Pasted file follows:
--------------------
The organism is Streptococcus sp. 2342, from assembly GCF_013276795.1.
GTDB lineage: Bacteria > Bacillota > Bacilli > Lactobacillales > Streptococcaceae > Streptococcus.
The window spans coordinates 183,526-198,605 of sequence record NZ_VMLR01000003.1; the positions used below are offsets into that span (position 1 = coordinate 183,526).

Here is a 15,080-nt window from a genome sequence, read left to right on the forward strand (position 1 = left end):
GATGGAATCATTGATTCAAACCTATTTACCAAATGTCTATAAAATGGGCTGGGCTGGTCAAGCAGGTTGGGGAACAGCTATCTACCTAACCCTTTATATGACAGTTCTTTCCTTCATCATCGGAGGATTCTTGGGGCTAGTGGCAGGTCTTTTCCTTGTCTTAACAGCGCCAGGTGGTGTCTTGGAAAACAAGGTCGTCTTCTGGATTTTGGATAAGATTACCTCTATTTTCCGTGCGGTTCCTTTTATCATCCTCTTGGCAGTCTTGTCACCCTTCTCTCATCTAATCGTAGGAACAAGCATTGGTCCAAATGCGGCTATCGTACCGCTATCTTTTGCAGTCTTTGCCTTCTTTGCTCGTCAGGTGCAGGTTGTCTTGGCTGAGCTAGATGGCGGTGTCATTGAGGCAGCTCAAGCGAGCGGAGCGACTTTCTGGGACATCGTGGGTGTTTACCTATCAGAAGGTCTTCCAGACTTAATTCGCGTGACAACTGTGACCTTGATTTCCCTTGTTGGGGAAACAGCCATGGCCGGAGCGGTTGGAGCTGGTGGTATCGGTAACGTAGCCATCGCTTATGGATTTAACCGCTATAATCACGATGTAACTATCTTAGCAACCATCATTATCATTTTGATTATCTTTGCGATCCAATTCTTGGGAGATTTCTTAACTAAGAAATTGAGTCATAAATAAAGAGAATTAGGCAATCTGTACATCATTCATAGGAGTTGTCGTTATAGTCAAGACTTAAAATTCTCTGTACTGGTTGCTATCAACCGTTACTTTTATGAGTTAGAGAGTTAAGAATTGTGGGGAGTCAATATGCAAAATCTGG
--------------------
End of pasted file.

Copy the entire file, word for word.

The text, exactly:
The organism is Streptococcus sp. 2342, from assembly GCF_013276795.1.
GTDB lineage: Bacteria > Bacillota > Bacilli > Lactobacillales > Streptococcaceae > Streptococcus.
The window spans coordinates 183,526-198,605 of sequence record NZ_VMLR01000003.1; the positions used below are offsets into that span (position 1 = coordinate 183,526).

Here is a 15,080-nt window from a genome sequence, read left to right on the forward strand (position 1 = left end):
GATGGAATCATTGATTCAAACCTATTTACCAAATGTCTATAAAATGGGCTGGGCTGGTCAAGCAGGTTGGGGAACAGCTATCTACCTAACCCTTTATATGACAGTTCTTTCCTTCATCATCGGAGGATTCTTGGGGCTAGTGGCAGGTCTTTTCCTTGTCTTAACAGCGCCAGGTGGTGTCTTGGAAAACAAGGTCGTCTTCTGGATTTTGGATAAGATTACCTCTATTTTCCGTGCGGTTCCTTTTATCATCCTCTTGGCAGTCTTGTCACCCTTCTCTCATCTAATCGTAGGAACAAGCATTGGTCCAAATGCGGCTATCGTACCGCTATCTTTTGCAGTCTTTGCCTTCTTTGCTCGTCAGGTGCAGGTTGTCTTGGCTGAGCTAGATGGCGGTGTCATTGAGGCAGCTCAAGCGAGCGGAGCGACTTTCTGGGACATCGTGGGTGTTTACCTATCAGAAGGTCTTCCAGACTTAATTCGCGTGACAACTGTGACCTTGATTTCCCTTGTTGGGGAAACAGCCATGGCCGGAGCGGTTGGAGCTGGTGGTATCGGTAACGTAGCCATCGCTTATGGATTTAACCGCTATAATCACGATGTAACTATCTTAGCAACCATCATTATCATTTTGATTATCTTTGCGATCCAATTCTTGGGAGATTTCTTAACTAAGAAATTGAGTCATAAATAAAGAGAATTAGGCAATCTGTACATCATTCATAGGAGTTGTCGTTATAGTCAAGACTTAAAATTCTCTGTACTGGTTGCTATCAACCGTTACTTTTATGAGTTAGAGAGTTAAGAATTGTGGGGAGTCAATATGCAAAATCTGG